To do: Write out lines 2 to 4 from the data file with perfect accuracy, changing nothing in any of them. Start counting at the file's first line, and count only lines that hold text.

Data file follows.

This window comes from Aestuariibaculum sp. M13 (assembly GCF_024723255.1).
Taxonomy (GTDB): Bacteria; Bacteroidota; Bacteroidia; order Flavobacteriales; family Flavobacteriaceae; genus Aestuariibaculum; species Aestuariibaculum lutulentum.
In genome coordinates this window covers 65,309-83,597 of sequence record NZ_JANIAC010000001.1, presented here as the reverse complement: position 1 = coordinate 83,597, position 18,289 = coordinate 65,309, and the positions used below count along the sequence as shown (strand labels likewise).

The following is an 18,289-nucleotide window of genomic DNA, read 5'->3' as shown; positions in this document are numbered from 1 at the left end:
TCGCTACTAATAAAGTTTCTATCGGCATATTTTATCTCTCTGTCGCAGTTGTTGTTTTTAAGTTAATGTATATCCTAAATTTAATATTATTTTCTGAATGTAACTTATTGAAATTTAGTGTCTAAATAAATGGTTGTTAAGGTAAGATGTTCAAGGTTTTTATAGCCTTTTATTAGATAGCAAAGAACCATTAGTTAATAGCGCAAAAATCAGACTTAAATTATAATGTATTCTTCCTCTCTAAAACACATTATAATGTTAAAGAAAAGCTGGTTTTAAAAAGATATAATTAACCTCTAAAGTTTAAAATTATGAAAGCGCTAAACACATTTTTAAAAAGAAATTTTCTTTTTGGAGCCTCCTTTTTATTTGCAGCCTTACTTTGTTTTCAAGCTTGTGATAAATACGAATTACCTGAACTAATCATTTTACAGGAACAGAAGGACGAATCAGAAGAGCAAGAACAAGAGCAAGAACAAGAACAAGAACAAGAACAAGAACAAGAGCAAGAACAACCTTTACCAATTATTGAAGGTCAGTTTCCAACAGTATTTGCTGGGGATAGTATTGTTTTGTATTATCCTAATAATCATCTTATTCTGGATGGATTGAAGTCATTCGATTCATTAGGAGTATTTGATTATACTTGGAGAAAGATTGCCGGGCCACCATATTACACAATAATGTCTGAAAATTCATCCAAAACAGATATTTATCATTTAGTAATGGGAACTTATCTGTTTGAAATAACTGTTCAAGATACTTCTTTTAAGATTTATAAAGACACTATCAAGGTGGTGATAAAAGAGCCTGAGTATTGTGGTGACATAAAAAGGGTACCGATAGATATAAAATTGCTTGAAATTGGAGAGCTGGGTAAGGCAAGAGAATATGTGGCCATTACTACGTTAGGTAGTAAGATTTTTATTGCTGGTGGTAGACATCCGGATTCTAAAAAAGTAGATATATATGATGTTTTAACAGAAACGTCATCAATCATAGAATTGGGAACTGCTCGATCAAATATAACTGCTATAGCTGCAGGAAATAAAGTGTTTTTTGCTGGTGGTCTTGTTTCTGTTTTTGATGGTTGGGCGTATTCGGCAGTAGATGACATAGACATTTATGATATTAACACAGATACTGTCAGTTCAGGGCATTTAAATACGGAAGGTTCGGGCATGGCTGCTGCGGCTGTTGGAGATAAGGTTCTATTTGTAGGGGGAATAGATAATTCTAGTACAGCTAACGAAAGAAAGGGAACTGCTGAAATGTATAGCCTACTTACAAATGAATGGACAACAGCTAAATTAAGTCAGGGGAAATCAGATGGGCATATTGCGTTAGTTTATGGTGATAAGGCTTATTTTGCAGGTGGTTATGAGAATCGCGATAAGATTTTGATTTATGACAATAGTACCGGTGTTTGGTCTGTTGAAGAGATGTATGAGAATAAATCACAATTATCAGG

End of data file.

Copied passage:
Taxonomy (GTDB): Bacteria; Bacteroidota; Bacteroidia; order Flavobacteriales; family Flavobacteriaceae; genus Aestuariibaculum; species Aestuariibaculum lutulentum.
In genome coordinates this window covers 65,309-83,597 of sequence record NZ_JANIAC010000001.1, presented here as the reverse complement: position 1 = coordinate 83,597, position 18,289 = coordinate 65,309, and the positions used below count along the sequence as shown (strand labels likewise).

The following is an 18,289-nucleotide window of genomic DNA, read 5'->3' as shown; positions in this document are numbered from 1 at the left end: